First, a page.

Major project by Consumers Energy in Michigan
From old website
Consumers Energy, based in Jackson, Michigan, is investing $500 million is advanced metering infrastructure (AMI) that will allow its customers to take advantage of the latest smart meter technology. The system will integrate smart appliances into the system so customers have complete control over their energy consumption.
During times of peak pricing, a signal will be sent to a smart meter installed in the customer’s home. The smart meter, in turn, notifies the smart thermostat to turn down, or turn off, the air conditioner. Other appliances and lighting throughout the home could also be controlled in this fashion. Information detailing the current price of energy, as well as the level of consumption in the home will be displayed either on a display device or home computer that communicates with the smart meter. Consumers Energy will begin installing the new system over the next few months. “We want to give customers choices,” said Maureen Trumble, director of Consumers Energy’s AMI program in an interview with mlive.com. “They are going to have a lot more information.” Beth Fields, the program manager for the project, said that smart meters will provide the crucial communications link between consumer and energy provider – a link that has never existed before. “It helps customers understand what they are buying,” said Fields. Dan Bishop, spokesman for Consumers Energy, said the AMI system represents the company’s effort to comply with the 21st Century Energy Plan that has been submitted to state lawmakers. He also stressed the need to conserve energy and tap renewable energy sources. “This is to fulfil the promise we made to Michigan,” said Bishop. Beginning in February, Consumers Energy will install around 6,000 smart meters in Jackson County, Michigan in a project lasting until June. Customers destined to receive the devices will be notified of the scheduled installation by mail. Next year the devices will undergo testing and in 2011 smart meters will be deployed throughout the state. To educate the public on how the new system will function, the company has dedicated a Smart Services Learning Centre at its Jackson County office. The centre has been designed to depict a typical apartment complete with living room, kitchen, utility room, and appliances but with smart technology installed. Mark Lesiw, load management senior program manager, said that AMI will enhance the utility’s relationship with its customers. As more advanced technologies become available in the future, they could be integrated into the AMI system being deployed now. “We’re building the infrastructure to a new system like the Internet,” said Lesiw. “It’s a big change for the industry.” Customers will have the option to manage their own energy consumption or can allow Consumers Energy to do it for them. Participating customers can expect to save up to 10 percent off their energy bill. “You can set your home to react to all the different prices we have,” added Lesiw. The utility will no longer rely on its customers to report power outages either. The smart meters will send a “last gasp” signal, just before power goes out, in order to pinpoint the problem and find an alternative route for power. Customers can choose to ignore the new system, but they will still experience the enhanced customer service when they contact the company with inquiries regarding the bill. Precise answers will be available.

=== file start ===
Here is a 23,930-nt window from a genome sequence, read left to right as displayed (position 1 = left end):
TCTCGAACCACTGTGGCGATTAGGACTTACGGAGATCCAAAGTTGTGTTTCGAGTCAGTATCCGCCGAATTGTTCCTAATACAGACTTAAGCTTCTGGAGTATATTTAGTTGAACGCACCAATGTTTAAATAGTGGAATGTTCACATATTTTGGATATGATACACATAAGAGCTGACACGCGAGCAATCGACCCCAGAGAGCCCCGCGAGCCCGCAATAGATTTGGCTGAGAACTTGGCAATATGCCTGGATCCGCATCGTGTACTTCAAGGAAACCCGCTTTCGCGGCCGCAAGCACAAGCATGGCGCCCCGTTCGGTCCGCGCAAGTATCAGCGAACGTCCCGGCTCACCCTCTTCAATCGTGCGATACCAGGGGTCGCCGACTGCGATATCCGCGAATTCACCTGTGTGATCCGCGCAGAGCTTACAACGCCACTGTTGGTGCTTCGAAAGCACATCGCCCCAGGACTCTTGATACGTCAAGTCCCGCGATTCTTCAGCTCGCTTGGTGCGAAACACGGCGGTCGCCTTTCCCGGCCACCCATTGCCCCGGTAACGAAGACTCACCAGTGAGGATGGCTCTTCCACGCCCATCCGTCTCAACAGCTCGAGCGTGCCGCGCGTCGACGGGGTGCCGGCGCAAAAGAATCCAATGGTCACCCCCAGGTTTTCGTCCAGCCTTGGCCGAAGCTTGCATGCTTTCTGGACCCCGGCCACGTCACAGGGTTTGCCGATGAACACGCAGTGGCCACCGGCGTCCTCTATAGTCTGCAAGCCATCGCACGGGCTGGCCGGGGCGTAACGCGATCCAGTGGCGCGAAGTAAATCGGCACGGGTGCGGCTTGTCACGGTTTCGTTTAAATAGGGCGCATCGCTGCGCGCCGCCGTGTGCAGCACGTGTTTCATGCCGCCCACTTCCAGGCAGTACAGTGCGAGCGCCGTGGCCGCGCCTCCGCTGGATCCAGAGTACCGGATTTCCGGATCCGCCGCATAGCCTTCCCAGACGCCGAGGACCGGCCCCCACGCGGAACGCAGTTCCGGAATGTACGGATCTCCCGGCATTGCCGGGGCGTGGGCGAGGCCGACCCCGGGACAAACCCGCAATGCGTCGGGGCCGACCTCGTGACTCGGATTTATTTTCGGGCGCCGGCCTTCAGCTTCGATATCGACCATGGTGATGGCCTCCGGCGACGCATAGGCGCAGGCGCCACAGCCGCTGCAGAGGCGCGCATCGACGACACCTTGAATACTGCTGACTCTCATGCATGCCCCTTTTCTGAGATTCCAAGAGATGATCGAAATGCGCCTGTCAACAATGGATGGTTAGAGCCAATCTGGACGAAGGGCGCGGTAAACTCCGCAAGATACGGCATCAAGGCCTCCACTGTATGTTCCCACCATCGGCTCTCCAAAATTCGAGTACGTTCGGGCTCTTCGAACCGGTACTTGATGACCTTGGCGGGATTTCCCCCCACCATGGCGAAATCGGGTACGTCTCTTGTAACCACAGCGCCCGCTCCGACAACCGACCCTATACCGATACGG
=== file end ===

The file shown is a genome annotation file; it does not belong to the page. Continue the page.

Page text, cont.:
Other project notes:
IBM says it will implement advanced metering technology and a smart grid field pilot network that will start being built in 2009.
GE is talking with Consumers Energy about testing WiMax smart meters